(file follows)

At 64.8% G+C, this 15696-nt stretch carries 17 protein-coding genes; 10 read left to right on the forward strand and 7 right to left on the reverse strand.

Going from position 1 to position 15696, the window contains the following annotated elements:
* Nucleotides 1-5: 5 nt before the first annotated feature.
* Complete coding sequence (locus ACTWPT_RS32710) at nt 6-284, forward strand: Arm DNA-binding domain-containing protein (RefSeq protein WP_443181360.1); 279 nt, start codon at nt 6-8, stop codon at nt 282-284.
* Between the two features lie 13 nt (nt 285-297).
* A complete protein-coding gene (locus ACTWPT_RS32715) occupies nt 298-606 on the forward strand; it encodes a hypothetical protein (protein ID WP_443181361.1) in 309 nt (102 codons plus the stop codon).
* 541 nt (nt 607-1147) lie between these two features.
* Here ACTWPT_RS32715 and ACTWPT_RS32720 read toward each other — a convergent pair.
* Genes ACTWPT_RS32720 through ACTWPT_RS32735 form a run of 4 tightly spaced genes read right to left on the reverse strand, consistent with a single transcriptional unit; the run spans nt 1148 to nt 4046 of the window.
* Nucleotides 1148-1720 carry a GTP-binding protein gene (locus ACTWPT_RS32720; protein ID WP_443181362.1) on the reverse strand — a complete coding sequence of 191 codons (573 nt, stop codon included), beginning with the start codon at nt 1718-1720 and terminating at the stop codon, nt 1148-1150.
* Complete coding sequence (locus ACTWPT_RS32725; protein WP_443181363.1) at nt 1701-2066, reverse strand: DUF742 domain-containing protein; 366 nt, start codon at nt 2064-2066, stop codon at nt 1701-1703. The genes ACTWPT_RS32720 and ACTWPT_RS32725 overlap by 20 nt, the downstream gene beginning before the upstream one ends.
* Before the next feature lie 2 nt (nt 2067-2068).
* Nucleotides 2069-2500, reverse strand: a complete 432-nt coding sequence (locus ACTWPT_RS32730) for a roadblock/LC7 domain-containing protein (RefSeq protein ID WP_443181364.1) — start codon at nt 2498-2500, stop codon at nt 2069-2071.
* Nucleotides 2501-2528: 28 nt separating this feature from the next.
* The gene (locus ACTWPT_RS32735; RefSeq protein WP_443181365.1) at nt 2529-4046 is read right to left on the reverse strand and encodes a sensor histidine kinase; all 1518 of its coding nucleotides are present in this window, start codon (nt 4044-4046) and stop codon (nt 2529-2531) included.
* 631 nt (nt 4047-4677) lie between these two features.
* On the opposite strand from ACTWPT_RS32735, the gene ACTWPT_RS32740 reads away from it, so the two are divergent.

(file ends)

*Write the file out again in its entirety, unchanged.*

At 64.8% G+C, this 15696-nt stretch carries 17 protein-coding genes; 10 read left to right on the forward strand and 7 right to left on the reverse strand.

Going from position 1 to position 15696, the window contains the following annotated elements:
* Nucleotides 1-5: 5 nt before the first annotated feature.
* Complete coding sequence (locus ACTWPT_RS32710) at nt 6-284, forward strand: Arm DNA-binding domain-containing protein (RefSeq protein WP_443181360.1); 279 nt, start codon at nt 6-8, stop codon at nt 282-284.
* Between the two features lie 13 nt (nt 285-297).
* A complete protein-coding gene (locus ACTWPT_RS32715) occupies nt 298-606 on the forward strand; it encodes a hypothetical protein (protein ID WP_443181361.1) in 309 nt (102 codons plus the stop codon).
* 541 nt (nt 607-1147) lie between these two features.
* Here ACTWPT_RS32715 and ACTWPT_RS32720 read toward each other — a convergent pair.
* Genes ACTWPT_RS32720 through ACTWPT_RS32735 form a run of 4 tightly spaced genes read right to left on the reverse strand, consistent with a single transcriptional unit; the run spans nt 1148 to nt 4046 of the window.
* Nucleotides 1148-1720 carry a GTP-binding protein gene (locus ACTWPT_RS32720; protein ID WP_443181362.1) on the reverse strand — a complete coding sequence of 191 codons (573 nt, stop codon included), beginning with the start codon at nt 1718-1720 and terminating at the stop codon, nt 1148-1150.
* Complete coding sequence (locus ACTWPT_RS32725; protein WP_443181363.1) at nt 1701-2066, reverse strand: DUF742 domain-containing protein; 366 nt, start codon at nt 2064-2066, stop codon at nt 1701-1703. The genes ACTWPT_RS32720 and ACTWPT_RS32725 overlap by 20 nt, the downstream gene beginning before the upstream one ends.
* Before the next feature lie 2 nt (nt 2067-2068).
* Nucleotides 2069-2500, reverse strand: a complete 432-nt coding sequence (locus ACTWPT_RS32730) for a roadblock/LC7 domain-containing protein (RefSeq protein ID WP_443181364.1) — start codon at nt 2498-2500, stop codon at nt 2069-2071.
* Nucleotides 2501-2528: 28 nt separating this feature from the next.
* The gene (locus ACTWPT_RS32735; RefSeq protein WP_443181365.1) at nt 2529-4046 is read right to left on the reverse strand and encodes a sensor histidine kinase; all 1518 of its coding nucleotides are present in this window, start codon (nt 4044-4046) and stop codon (nt 2529-2531) included.
* 631 nt (nt 4047-4677) lie between these two features.
* On the opposite strand from ACTWPT_RS32735, the gene ACTWPT_RS32740 reads away from it, so the two are divergent.